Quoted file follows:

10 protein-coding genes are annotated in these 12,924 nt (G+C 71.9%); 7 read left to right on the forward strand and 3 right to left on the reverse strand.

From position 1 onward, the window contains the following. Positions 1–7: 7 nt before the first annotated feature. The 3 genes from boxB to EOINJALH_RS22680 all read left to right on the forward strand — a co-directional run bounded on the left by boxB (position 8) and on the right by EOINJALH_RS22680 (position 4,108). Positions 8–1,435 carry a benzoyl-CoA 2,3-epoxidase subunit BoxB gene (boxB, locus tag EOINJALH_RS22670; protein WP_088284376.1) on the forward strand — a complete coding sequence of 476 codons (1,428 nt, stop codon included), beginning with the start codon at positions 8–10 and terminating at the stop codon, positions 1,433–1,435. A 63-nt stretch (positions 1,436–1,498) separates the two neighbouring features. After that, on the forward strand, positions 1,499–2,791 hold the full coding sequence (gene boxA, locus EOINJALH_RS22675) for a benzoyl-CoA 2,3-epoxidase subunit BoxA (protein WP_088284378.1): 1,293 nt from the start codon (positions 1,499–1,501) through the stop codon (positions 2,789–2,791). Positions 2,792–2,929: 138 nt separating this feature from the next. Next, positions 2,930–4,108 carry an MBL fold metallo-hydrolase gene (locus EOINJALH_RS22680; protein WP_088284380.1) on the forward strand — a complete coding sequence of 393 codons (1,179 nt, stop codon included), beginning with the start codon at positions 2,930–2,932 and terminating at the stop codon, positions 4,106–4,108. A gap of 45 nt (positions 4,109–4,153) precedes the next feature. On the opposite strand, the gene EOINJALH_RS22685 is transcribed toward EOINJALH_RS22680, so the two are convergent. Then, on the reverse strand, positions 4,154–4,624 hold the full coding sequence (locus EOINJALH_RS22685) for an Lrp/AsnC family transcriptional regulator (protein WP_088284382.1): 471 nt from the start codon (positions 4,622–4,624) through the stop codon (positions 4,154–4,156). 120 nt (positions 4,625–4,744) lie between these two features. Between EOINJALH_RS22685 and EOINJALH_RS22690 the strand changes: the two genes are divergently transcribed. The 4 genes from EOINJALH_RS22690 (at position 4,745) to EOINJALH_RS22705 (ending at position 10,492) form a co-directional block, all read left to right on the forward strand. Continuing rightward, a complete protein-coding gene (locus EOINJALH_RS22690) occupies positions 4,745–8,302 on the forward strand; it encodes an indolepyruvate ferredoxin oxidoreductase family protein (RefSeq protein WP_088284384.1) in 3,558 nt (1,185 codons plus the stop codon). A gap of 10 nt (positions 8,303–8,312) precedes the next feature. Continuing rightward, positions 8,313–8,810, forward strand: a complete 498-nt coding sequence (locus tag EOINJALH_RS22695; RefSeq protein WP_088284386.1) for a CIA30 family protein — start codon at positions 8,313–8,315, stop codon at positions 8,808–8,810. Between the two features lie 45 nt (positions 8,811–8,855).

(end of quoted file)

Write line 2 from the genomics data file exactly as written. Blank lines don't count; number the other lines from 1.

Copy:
From position 1 onward, the window contains the following. Positions 1–7: 7 nt before the first annotated feature. The 3 genes from boxB to EOINJALH_RS22680 all read left to right on the forward strand — a co-directional run bounded on the left by boxB (position 8) and on the right by EOINJALH_RS22680 (position 4,108). Positions 8–1,435 carry a benzoyl-CoA 2,3-epoxidase subunit BoxB gene (boxB, locus tag EOINJALH_RS22670; protein WP_088284376.1) on the forward strand — a complete coding sequence of 476 codons (1,428 nt, stop codon included), beginning with the start codon at positions 8–10 and terminating at the stop codon, positions 1,433–1,435. A 63-nt stretch (positions 1,436–1,498) separates the two neighbouring features. After that, on the forward strand, positions 1,499–2,791 hold the full coding sequence (gene boxA, locus EOINJALH_RS22675) for a benzoyl-CoA 2,3-epoxidase subunit BoxA (protein WP_088284378.1): 1,293 nt from the start codon (positions 1,499–1,501) through the stop codon (positions 2,789–2,791). Positions 2,792–2,929: 138 nt separating this feature from the next. Next, positions 2,930–4,108 carry an MBL fold metallo-hydrolase gene (locus EOINJALH_RS22680; protein WP_088284380.1) on the forward strand — a complete coding sequence of 393 codons (1,179 nt, stop codon included), beginning with the start codon at positions 2,930–2,932 and terminating at the stop codon, positions 4,106–4,108. A gap of 45 nt (positions 4,109–4,153) precedes the next feature. On the opposite strand, the gene EOINJALH_RS22685 is transcribed toward EOINJALH_RS22680, so the two are convergent. Then, on the reverse strand, positions 4,154–4,624 hold the full coding sequence (locus EOINJALH_RS22685) for an Lrp/AsnC family transcriptional regulator (protein WP_088284382.1): 471 nt from the start codon (positions 4,622–4,624) through the stop codon (positions 4,154–4,156). 120 nt (positions 4,625–4,744) lie between these two features. Between EOINJALH_RS22685 and EOINJALH_RS22690 the strand changes: the two genes are divergently transcribed. The 4 genes from EOINJALH_RS22690 (at position 4,745) to EOINJALH_RS22705 (ending at position 10,492) form a co-directional block, all read left to right on the forward strand. Continuing rightward, a complete protein-coding gene (locus EOINJALH_RS22690) occupies positions 4,745–8,302 on the forward strand; it encodes an indolepyruvate ferredoxin oxidoreductase family protein (RefSeq protein WP_088284384.1) in 3,558 nt (1,185 codons plus the stop codon). A gap of 10 nt (positions 8,303–8,312) precedes the next feature. Continuing rightward, positions 8,313–8,810, forward strand: a complete 498-nt coding sequence (locus tag EOINJALH_RS22695; RefSeq protein WP_088284386.1) for a CIA30 family protein — start codon at positions 8,313–8,315, stop codon at positions 8,808–8,810. Between the two features lie 45 nt (positions 8,811–8,855).